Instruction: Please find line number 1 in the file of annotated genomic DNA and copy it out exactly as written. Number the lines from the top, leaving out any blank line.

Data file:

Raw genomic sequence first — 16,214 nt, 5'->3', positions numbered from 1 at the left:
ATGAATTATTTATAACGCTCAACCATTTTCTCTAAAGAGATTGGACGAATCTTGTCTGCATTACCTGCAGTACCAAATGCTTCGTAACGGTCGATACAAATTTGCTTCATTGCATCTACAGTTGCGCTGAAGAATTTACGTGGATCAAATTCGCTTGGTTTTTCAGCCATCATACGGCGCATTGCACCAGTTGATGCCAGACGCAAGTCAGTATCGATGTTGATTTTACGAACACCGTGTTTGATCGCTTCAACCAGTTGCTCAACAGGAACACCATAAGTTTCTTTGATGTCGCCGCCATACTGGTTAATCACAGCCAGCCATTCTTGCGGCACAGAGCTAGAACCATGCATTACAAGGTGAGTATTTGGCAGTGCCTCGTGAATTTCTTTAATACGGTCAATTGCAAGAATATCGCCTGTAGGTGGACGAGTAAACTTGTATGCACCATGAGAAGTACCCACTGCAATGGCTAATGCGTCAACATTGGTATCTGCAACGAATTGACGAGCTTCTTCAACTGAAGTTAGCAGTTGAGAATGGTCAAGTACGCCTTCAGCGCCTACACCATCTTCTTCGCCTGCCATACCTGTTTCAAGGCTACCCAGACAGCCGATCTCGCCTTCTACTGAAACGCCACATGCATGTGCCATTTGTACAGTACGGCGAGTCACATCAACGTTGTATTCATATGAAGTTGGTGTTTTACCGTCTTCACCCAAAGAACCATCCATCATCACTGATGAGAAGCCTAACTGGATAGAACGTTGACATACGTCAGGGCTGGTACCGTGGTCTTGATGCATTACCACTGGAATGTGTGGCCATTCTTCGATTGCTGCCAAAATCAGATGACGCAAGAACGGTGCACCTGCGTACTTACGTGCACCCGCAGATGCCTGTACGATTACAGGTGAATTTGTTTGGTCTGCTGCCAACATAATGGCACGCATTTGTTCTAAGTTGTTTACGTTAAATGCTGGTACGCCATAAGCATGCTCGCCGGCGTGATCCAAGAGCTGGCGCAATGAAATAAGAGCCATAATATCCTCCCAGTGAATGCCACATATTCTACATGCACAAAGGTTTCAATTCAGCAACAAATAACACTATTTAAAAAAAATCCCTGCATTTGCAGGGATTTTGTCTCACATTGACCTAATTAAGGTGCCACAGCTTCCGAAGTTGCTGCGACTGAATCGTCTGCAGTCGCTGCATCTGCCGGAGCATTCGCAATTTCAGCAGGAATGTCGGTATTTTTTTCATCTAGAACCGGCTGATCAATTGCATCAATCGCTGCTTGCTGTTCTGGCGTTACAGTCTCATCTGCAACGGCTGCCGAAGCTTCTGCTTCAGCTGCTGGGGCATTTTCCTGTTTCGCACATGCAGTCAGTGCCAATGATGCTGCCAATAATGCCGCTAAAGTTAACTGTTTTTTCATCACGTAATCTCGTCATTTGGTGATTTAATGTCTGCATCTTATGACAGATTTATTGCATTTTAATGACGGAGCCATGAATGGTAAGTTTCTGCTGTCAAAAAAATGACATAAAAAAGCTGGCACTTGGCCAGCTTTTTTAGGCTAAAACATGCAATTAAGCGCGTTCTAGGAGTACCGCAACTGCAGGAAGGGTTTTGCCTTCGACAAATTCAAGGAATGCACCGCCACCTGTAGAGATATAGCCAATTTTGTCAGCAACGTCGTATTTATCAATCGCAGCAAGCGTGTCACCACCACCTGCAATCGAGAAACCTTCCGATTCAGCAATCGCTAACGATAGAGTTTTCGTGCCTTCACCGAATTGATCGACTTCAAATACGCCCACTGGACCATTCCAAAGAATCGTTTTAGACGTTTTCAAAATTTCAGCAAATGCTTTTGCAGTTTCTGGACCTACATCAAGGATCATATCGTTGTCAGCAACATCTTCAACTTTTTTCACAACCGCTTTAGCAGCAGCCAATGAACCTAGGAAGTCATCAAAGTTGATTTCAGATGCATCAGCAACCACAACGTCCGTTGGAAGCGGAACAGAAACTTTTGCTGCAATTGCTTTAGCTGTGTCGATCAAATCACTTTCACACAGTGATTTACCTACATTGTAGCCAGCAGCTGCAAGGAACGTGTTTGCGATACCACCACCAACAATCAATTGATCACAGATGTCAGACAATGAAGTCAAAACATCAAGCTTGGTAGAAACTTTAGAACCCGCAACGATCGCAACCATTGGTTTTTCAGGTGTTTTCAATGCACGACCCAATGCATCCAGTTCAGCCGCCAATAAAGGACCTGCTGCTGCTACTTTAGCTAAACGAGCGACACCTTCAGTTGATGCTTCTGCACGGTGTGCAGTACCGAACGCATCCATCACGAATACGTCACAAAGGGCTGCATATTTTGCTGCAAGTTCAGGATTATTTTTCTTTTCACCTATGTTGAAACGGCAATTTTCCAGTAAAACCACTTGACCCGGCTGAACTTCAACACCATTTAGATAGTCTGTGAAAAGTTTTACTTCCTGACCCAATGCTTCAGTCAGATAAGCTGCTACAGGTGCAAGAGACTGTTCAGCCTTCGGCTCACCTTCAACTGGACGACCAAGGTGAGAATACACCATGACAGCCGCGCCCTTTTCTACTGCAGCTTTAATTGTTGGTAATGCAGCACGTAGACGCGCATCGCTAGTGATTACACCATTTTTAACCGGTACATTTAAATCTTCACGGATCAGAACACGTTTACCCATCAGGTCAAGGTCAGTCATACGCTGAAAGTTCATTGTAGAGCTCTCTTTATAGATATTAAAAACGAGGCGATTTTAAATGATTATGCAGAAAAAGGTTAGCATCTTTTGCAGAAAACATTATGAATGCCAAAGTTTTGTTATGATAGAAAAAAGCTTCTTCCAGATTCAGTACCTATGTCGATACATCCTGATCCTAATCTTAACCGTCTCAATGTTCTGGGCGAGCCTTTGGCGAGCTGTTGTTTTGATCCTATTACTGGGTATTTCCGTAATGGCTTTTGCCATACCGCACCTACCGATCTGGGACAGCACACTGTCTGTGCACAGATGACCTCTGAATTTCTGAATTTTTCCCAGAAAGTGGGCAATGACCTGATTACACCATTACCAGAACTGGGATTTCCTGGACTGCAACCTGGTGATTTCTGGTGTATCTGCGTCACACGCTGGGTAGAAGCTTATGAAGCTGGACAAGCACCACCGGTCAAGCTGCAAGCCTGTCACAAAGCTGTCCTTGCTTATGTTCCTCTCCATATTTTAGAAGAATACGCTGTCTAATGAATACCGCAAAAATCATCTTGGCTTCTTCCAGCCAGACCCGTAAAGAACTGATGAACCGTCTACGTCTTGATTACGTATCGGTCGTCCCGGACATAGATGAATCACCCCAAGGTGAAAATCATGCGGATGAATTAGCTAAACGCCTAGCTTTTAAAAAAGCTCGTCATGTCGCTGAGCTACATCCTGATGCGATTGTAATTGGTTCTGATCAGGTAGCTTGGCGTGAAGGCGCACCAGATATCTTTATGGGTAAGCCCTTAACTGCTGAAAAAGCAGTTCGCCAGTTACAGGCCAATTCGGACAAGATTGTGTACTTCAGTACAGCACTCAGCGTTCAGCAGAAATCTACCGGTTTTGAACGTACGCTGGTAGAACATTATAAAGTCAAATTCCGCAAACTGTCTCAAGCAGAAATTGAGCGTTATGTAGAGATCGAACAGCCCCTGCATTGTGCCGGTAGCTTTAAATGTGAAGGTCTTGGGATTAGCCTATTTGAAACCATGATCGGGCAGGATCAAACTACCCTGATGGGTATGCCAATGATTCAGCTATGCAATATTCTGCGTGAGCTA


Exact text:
Raw genomic sequence first — 16,214 nt, 5'->3', positions numbered from 1 at the left: